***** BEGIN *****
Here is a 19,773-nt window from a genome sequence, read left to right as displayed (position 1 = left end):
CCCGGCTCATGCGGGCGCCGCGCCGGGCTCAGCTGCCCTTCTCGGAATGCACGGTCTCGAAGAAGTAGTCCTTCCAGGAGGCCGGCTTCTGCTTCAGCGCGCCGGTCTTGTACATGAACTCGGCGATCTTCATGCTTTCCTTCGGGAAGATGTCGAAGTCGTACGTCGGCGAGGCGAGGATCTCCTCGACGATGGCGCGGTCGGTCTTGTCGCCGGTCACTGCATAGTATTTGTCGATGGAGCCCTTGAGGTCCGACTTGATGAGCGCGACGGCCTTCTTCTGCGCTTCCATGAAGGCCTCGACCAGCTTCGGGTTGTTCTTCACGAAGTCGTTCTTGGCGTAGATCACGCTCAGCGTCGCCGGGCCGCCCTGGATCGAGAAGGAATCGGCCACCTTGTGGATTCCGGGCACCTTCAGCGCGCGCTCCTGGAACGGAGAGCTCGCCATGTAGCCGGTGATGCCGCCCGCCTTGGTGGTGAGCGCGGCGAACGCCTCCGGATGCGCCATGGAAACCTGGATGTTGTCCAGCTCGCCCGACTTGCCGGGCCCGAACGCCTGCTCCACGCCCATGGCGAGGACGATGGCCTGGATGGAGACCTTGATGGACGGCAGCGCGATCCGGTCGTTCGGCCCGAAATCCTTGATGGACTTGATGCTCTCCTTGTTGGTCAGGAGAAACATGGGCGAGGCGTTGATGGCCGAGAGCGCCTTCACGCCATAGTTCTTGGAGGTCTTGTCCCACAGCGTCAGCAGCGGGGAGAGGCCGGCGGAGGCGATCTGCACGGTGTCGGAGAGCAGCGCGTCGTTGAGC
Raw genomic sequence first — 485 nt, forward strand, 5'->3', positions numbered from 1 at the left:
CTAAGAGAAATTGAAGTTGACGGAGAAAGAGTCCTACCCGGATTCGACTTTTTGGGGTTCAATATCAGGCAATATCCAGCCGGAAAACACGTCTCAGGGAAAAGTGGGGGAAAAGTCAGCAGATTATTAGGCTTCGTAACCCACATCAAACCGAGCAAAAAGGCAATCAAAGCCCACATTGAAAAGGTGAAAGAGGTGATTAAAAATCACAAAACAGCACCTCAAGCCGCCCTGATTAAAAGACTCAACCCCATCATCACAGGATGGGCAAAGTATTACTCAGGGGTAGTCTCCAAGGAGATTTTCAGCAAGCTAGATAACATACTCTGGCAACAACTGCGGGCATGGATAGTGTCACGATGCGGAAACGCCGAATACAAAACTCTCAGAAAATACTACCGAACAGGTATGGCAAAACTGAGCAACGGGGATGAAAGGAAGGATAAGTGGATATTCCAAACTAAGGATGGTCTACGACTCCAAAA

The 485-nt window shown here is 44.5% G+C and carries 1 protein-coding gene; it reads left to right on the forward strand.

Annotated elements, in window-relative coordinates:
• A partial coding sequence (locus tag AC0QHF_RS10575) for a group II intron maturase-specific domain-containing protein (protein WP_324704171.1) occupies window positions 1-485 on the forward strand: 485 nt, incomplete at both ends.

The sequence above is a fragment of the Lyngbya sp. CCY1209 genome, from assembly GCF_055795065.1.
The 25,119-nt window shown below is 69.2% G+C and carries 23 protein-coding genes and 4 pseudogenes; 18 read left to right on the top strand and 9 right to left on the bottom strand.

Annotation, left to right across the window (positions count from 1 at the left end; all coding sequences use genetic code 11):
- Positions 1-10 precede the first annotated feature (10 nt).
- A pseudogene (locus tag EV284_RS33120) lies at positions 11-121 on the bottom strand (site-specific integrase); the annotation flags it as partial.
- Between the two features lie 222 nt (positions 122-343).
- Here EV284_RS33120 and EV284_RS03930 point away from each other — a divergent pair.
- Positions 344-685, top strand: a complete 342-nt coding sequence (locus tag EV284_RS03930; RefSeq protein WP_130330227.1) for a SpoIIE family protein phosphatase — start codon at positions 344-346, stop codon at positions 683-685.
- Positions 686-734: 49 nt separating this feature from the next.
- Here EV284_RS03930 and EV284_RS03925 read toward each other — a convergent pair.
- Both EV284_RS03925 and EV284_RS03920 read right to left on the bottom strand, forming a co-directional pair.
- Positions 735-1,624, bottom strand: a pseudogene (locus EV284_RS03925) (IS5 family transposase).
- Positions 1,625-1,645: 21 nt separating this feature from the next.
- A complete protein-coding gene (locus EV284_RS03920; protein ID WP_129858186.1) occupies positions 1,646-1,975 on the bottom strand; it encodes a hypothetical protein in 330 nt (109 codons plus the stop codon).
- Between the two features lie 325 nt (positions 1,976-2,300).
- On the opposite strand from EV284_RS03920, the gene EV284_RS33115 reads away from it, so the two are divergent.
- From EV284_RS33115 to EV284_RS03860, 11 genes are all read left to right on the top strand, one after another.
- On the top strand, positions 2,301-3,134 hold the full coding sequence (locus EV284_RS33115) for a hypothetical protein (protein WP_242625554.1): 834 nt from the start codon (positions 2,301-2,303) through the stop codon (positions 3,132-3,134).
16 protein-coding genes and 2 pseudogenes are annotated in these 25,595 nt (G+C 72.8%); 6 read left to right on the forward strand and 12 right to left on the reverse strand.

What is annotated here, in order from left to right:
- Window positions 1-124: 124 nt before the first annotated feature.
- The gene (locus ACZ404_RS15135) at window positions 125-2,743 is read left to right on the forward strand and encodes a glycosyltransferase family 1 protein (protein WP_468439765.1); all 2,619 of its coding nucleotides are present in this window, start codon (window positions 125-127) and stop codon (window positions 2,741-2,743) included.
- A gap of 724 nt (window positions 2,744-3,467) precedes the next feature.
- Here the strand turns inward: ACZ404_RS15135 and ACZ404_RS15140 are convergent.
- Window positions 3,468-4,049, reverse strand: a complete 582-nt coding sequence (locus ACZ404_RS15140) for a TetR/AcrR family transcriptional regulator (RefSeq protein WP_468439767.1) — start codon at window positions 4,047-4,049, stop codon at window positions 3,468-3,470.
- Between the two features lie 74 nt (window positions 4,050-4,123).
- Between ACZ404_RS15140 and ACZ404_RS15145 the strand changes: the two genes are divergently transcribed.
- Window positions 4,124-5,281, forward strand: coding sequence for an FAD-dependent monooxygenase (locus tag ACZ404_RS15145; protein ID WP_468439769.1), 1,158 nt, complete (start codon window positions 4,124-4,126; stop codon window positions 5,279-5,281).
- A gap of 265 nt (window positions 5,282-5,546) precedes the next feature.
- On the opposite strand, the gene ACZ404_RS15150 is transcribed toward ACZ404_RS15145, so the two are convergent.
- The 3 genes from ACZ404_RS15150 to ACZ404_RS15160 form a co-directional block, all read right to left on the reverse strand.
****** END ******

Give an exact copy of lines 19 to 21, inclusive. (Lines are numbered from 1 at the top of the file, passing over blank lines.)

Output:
- Positions 735-1,624, bottom strand: a pseudogene (locus EV284_RS03925) (IS5 family transposase).
- Positions 1,625-1,645: 21 nt separating this feature from the next.
- A complete protein-coding gene (locus EV284_RS03920; protein ID WP_129858186.1) occupies positions 1,646-1,975 on the bottom strand; it encodes a hypothetical protein in 330 nt (109 codons plus the stop codon).